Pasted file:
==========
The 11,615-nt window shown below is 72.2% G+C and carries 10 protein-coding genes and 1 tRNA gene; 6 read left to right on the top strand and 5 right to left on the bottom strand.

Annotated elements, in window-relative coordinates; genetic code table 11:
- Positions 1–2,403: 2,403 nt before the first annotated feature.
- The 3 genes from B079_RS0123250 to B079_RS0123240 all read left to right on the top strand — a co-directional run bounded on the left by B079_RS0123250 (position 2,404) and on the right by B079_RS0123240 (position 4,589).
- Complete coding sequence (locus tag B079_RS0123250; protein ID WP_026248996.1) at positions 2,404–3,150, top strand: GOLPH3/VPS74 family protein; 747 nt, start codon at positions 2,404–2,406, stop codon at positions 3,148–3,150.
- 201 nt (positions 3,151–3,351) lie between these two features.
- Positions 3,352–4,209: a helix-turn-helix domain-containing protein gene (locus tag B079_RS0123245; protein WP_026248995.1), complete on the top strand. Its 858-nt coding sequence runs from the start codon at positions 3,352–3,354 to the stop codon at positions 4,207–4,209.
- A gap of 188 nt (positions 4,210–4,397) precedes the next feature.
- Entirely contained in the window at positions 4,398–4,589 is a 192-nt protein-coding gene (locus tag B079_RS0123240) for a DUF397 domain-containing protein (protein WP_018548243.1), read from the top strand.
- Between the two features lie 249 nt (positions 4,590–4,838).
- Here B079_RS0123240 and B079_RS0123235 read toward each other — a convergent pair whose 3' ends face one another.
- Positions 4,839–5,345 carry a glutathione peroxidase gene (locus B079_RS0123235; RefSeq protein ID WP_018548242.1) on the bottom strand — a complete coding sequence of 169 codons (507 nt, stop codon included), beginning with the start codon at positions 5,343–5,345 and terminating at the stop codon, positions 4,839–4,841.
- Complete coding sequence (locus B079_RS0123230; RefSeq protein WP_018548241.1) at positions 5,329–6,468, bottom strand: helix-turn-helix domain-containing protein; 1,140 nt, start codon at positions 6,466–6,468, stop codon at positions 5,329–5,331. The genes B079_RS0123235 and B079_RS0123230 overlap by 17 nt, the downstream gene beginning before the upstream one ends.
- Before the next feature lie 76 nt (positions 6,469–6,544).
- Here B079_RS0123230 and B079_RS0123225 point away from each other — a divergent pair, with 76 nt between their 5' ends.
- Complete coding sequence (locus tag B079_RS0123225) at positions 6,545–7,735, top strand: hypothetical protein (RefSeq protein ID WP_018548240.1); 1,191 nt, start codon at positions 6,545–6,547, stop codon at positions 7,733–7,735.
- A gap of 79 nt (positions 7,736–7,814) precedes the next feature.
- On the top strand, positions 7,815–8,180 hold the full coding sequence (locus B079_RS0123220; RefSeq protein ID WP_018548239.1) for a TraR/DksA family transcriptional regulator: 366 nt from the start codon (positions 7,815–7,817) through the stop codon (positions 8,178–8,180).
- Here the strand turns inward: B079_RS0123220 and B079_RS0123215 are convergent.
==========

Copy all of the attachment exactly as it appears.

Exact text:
The 11,615-nt window shown below is 72.2% G+C and carries 10 protein-coding genes and 1 tRNA gene; 6 read left to right on the top strand and 5 right to left on the bottom strand.

Annotated elements, in window-relative coordinates; genetic code table 11:
- Positions 1–2,403: 2,403 nt before the first annotated feature.
- The 3 genes from B079_RS0123250 to B079_RS0123240 all read left to right on the top strand — a co-directional run bounded on the left by B079_RS0123250 (position 2,404) and on the right by B079_RS0123240 (position 4,589).
- Complete coding sequence (locus tag B079_RS0123250; protein ID WP_026248996.1) at positions 2,404–3,150, top strand: GOLPH3/VPS74 family protein; 747 nt, start codon at positions 2,404–2,406, stop codon at positions 3,148–3,150.
- 201 nt (positions 3,151–3,351) lie between these two features.
- Positions 3,352–4,209: a helix-turn-helix domain-containing protein gene (locus tag B079_RS0123245; protein WP_026248995.1), complete on the top strand. Its 858-nt coding sequence runs from the start codon at positions 3,352–3,354 to the stop codon at positions 4,207–4,209.
- A gap of 188 nt (positions 4,210–4,397) precedes the next feature.
- Entirely contained in the window at positions 4,398–4,589 is a 192-nt protein-coding gene (locus tag B079_RS0123240) for a DUF397 domain-containing protein (protein WP_018548243.1), read from the top strand.
- Between the two features lie 249 nt (positions 4,590–4,838).
- Here B079_RS0123240 and B079_RS0123235 read toward each other — a convergent pair whose 3' ends face one another.
- Positions 4,839–5,345 carry a glutathione peroxidase gene (locus B079_RS0123235; RefSeq protein ID WP_018548242.1) on the bottom strand — a complete coding sequence of 169 codons (507 nt, stop codon included), beginning with the start codon at positions 5,343–5,345 and terminating at the stop codon, positions 4,839–4,841.
- Complete coding sequence (locus B079_RS0123230; RefSeq protein WP_018548241.1) at positions 5,329–6,468, bottom strand: helix-turn-helix domain-containing protein; 1,140 nt, start codon at positions 6,466–6,468, stop codon at positions 5,329–5,331. The genes B079_RS0123235 and B079_RS0123230 overlap by 17 nt, the downstream gene beginning before the upstream one ends.
- Before the next feature lie 76 nt (positions 6,469–6,544).
- Here B079_RS0123230 and B079_RS0123225 point away from each other — a divergent pair, with 76 nt between their 5' ends.
- Complete coding sequence (locus tag B079_RS0123225) at positions 6,545–7,735, top strand: hypothetical protein (RefSeq protein ID WP_018548240.1); 1,191 nt, start codon at positions 6,545–6,547, stop codon at positions 7,733–7,735.
- A gap of 79 nt (positions 7,736–7,814) precedes the next feature.
- On the top strand, positions 7,815–8,180 hold the full coding sequence (locus B079_RS0123220; RefSeq protein ID WP_018548239.1) for a TraR/DksA family transcriptional regulator: 366 nt from the start codon (positions 7,815–7,817) through the stop codon (positions 8,178–8,180).
- Here the strand turns inward: B079_RS0123220 and B079_RS0123215 are convergent.